Now that Derek is in a position of power, how is he going to have any adventures?
In Eldritch Ops. we find Derek has been ice-skating uphill the entire time he’s been in the Committee. He hates what the job is turning him into and jumps on a chance to personally oversee an investigation he should have no business getting anywhere near. This mission will lead to events spiraling out of control for the House and dramatic world-changing events in the final volume of the series, Operation: Otherworld.
So what is Agent G: Infiltrator all about?
Agent G is a science fiction espionage series starring the titular character. G is a assassin working for the Society which is an organization that contracts for the government, corporations, and other groups as long as they can pay their exorbitant fees. The Letters are twenty-six agents who have had their lives taken away from them by memory-erasure and cybernetic enhancement.
Rather than being remorseful about his actions as his past is used to blackmail him into compliance, he’s all too comfortable with the decadent murderous life provided him. This all changes when he’s sent undercover with the murderous Carnivale where he faces just what his life might be like if freed from the Society’s control. Oh and he finds out just who he was before the Society made him into the world’s most dangerous killer.
What’s its genre?
Agent G is a present-day cyberpunk series. It’s sort of the reverse of your typical urban fantasy series with all sorts of monstrous critters underneath the world. Instead, the world is full of science fiction technology, conspiracies, and weird organizations. The ManTM is doing his best to keep the Little GuyTM in his grip and the best part is they don’t even suspect just how much they’re under his thumb.
Straight Outta Fangton
Can you tell me the flavor of your Straight Outta Fangton book? Horror comedy, um horror, mystery, comedy?
Fangton is a horror-comedy in the same vein (hehe) as The Rules of Supervillainy. The world is entirely serious and a homage to Dracula, Underworld, Anite Blake (pre-porn), Blade, True Blood (or Sookie Stackhouse), and even a little Twilight. However, the characters are overthetop in the same way Gary and company are.
In the case of Peter Stone, he’s a poor black vampire wondering why he’s working minimum wage despite ultimate power in a world where other vampires live like celebrities, including his also black sire. Peter gets his chance to make his mark and its sadly against an angsty vampire hunting vampire who has wiped out large portions of his race. This may not have been a very good idea.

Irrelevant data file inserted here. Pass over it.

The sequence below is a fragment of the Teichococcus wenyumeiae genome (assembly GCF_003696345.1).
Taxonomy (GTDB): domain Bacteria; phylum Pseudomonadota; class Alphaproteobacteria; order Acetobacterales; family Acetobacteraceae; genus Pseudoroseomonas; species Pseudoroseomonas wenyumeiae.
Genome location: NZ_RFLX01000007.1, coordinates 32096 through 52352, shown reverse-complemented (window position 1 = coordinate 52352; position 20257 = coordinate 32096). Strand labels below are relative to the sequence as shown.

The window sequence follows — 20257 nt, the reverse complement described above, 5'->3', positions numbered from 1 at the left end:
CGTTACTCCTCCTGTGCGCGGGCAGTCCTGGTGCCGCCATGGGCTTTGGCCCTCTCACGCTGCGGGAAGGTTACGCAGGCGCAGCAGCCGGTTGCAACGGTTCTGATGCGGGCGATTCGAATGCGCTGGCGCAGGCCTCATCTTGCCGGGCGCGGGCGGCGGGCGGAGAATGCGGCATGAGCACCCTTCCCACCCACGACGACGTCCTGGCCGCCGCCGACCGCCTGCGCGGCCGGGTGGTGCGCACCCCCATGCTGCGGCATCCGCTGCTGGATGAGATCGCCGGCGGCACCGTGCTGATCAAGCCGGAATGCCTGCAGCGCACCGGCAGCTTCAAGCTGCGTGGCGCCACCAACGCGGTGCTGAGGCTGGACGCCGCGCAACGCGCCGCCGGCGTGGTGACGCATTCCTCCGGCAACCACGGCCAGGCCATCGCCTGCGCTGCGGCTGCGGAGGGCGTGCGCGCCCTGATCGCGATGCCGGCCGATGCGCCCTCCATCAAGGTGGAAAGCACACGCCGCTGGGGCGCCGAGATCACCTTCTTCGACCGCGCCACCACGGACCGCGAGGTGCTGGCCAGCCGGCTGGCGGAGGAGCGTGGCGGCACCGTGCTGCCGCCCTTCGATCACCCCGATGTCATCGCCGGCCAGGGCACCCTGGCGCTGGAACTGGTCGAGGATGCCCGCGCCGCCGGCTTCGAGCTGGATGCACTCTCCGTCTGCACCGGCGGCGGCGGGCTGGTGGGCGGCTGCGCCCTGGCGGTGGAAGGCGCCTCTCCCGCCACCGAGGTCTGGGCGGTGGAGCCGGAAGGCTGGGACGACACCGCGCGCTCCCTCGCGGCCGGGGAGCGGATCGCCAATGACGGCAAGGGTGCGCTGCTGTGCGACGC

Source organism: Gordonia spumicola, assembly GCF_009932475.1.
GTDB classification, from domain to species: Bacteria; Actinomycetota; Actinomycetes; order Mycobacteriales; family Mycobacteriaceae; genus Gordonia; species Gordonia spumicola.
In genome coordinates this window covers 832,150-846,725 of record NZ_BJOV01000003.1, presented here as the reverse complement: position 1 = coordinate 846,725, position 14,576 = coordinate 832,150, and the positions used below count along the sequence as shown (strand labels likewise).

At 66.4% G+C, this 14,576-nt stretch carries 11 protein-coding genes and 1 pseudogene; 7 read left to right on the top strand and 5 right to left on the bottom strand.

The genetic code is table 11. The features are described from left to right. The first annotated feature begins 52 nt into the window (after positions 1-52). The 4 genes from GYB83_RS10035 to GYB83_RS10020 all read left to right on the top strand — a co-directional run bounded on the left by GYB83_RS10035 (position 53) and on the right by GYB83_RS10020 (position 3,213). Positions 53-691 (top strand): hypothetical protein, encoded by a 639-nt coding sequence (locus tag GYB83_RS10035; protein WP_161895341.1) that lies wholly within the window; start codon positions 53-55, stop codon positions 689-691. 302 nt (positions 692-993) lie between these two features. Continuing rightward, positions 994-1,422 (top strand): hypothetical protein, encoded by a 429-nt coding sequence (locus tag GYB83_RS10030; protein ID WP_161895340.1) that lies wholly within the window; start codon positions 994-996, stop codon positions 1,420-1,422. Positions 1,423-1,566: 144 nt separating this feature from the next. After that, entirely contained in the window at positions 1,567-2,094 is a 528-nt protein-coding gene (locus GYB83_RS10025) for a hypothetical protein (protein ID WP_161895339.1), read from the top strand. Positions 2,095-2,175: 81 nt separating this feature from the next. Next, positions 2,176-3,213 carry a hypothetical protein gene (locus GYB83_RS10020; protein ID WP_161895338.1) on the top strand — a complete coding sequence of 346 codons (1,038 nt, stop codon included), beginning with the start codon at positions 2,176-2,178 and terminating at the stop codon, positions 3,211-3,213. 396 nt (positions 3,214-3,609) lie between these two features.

Tell us about Wraith Knight again. Every time I hear it, it makes me think of Ready Player One or the Play to Live series. Those are 2 of my other favorites. Do you have any plans on writing a Virtual Reality series?
Wraith Knight is one of my non-comedy series and a straight dark(ish) fantasy novel. It’s premise is deconstructive, though, as it’s basically from the perspective of a Ringwraith. Jacob Riverson was once a legendary hero before he fell in battle and got raised as a general of the King Below. Centuries later, the Dark Lord is destroyed and he regains his free will in a world where the former good guys have run the world into the ground as well as lost the peace. He ends up teaming up with a woman, Regina Whitetremor, who hasn’t quite grasped the solution isn’t overthrow the ex-heroes as the new villains.
It was partially inspired by my thoughts the orcs were every bit Sauron’s slaves and victims as everyone else and either the heroes would try to commit genocide against them or have to learn to live with them in peace. Just about everyone who has read it basically says it does read like the classic Warcraft 3 plotline, only Thrall is Arthas. I’m not sure if that’s a compliment or an insult. 🙂 I was also inspired by Rhianna Pratchett’s Overlord games.
Is Wraith Knight a stand-alone or the first in a series?
Three novels. WRAITH KNIGHT, WRAITH LORD, and WRAITH KING.
With the upcoming series being released in November, what is the status of the other installment?
WRAITH LORD is finished and with Ragnarok Publications and WRAITH KING is still in manuscript form. Current plans are to release them roughly the same time every year so it’ll be 2019 when the series is finished.